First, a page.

“Kazaragoth half-burned down as a result.” He mentioned.
Ouch. If looks could kill? Read the room, Urik. Even I wouldn’t put my foot in my mouth that badly.
Heck, I was shooting him a foul look.
Fik saved the day. Or Urik, as the case may be.
“Free housing, free food, and cheap loans to get back on our feet.” He said. “Along with an aggressive hiring program. Speaking of, I’m probably going to sign up.” Fik said, with an apologetic look to Drin.
“Never thought you’d be the one to volunteer for more work.” He jabbed back. “Also… I asked. They laughed me out of the room when I tried to sign up.” He groused. “Just because my armor skills are wood-based.”
Ooof. Yeah, I could see why they wouldn’t want Drin. Still, he was a… ok, not particularly strong warrior. Still, if he was guarding a door, that freed up someone else to go fight.
My understanding was that the Khazad army had taken a huge hit when it tried to attack Lun’Kat. It wasn’t exactly public knowledge, but “Great big army goes off to try to evict the dragon”, “The orcs beat us to it - damn them for kicking Lun’Kat and making her eradicate our cousins!”, “Only a few survivors of the great big army, after an epic battle against the orcs.” combined with “Ignore all the domestic problems, we must throw every resource at killing the orcs!” told a story. Not a particularly flattering one to boot.
Propaganda. Lies. Drumming up martial fervor to cover for leadership’s blunders. The same story, told again and again throughout time. The story didn’t change, only the actors.
Not my problem.
I got to the crux of the question, and the real reason I wanted to have lunch with everyone.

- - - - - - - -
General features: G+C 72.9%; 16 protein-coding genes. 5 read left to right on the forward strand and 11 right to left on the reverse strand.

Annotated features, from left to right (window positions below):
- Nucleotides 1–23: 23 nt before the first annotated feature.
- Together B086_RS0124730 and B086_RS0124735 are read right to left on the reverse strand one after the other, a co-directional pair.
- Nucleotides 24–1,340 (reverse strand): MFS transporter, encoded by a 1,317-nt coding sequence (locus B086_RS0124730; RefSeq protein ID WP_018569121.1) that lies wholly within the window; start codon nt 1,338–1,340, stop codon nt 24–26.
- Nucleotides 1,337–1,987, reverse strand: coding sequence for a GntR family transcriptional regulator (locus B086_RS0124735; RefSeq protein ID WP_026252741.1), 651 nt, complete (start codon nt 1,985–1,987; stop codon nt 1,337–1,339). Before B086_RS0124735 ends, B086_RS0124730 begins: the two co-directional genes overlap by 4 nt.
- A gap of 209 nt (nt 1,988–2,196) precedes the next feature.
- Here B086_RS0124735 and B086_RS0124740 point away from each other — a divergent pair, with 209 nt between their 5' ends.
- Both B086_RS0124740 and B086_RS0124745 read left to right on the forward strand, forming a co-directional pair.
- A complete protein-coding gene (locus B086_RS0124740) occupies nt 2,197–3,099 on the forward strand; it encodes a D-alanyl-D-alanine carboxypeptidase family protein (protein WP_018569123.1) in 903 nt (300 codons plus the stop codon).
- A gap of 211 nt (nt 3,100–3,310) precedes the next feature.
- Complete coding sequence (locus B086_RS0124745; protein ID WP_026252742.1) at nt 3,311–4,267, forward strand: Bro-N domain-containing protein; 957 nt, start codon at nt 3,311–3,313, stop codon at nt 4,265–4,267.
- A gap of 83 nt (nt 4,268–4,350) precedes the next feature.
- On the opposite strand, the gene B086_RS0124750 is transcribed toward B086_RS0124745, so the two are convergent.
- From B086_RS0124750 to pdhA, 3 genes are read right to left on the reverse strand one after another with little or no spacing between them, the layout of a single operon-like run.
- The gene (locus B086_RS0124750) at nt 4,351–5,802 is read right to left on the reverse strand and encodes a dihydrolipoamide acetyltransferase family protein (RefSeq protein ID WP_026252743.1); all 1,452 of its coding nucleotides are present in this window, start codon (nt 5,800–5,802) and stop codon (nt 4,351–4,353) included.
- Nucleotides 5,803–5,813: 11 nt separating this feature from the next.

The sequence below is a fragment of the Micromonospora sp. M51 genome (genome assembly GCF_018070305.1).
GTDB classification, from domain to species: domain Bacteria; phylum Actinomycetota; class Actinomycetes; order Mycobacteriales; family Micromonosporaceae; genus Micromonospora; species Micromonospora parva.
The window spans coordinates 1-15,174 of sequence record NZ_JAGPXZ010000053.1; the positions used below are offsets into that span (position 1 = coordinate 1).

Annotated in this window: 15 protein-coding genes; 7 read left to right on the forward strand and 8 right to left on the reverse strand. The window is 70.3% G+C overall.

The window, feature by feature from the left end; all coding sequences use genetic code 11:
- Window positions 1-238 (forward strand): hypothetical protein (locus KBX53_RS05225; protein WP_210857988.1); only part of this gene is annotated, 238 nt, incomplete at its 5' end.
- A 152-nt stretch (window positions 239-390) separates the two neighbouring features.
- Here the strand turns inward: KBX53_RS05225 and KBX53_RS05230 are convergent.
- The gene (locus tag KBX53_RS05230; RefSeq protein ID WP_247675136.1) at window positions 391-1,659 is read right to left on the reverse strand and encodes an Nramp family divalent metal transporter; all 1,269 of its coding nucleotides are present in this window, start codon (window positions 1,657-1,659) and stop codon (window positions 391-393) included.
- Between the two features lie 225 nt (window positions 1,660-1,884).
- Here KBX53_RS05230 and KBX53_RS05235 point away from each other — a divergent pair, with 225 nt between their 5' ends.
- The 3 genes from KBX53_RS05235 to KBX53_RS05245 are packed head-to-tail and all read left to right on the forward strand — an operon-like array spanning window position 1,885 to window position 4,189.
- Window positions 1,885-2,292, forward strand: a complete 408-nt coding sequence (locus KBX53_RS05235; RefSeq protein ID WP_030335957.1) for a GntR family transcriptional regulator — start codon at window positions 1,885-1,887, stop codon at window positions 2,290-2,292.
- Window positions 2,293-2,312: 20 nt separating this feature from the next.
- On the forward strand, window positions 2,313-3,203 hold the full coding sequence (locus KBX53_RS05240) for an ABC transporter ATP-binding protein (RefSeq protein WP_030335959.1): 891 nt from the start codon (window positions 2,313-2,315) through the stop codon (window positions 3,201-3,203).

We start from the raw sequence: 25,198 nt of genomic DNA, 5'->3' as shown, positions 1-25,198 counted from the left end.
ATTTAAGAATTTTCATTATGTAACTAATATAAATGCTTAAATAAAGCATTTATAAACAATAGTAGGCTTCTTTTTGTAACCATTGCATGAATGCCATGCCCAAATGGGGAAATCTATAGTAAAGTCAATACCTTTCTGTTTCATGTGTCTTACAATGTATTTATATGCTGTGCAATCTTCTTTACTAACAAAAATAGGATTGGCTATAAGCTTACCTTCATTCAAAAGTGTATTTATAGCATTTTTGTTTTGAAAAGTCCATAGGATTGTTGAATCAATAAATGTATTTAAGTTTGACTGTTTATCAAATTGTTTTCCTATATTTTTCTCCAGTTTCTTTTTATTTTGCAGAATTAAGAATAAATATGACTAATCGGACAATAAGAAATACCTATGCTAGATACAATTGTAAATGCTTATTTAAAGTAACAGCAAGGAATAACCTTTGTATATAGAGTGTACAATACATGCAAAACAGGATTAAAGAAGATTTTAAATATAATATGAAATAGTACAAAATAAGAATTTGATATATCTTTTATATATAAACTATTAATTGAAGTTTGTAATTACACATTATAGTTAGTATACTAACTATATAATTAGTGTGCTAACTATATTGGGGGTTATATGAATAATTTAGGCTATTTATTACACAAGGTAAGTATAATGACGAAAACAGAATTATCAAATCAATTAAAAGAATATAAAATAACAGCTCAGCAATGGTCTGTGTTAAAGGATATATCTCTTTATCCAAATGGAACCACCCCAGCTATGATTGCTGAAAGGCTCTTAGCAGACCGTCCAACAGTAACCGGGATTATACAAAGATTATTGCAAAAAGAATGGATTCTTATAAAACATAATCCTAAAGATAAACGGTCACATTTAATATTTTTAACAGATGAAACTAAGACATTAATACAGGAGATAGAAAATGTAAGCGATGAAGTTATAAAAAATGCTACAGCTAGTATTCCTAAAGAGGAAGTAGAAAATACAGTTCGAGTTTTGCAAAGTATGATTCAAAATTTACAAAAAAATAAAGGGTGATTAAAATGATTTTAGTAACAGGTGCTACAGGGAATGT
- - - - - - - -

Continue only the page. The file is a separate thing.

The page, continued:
“Glifir, how are you doing?” I asked.
“It doesn’t seem like anyone I know is here, but I asked around. My family would be in Karacon. I’m trying to save up enough money to go there.”
“Why do you need money? Why can’t you just walk?” I asked him.
“Entrance tolls and movement fees.” He explained, turning to Urik. “You’ve been more than generous, taking us all in, but do you know why there are those fees? I never got a clear explanation.”
Urik leaned back, going into “teacher mode”.
“Well, the tunnels are unsafe. After the attack, a large number of them have collapsed, and we’re digging some back out, while trying to find alternate routes. If we just let everyone wander around, they would. Then most of you would get lost and die, feeding whatever’s living down there, making them stronger. Then the survivors would whine at us that we let you all die, and that we should do something.”
We all pulled a face at just how bloody accurate that comment was. Of course people would go and do dumb stuff, and of course once they died everyone would complain to the government about it, entirely forgetting that they’d saved their lives, and seamlessly, with no problems, gave them a new lease on life, a new living.
In Remus they would’ve just let them starve until they fell into enough debt to sell into slavery.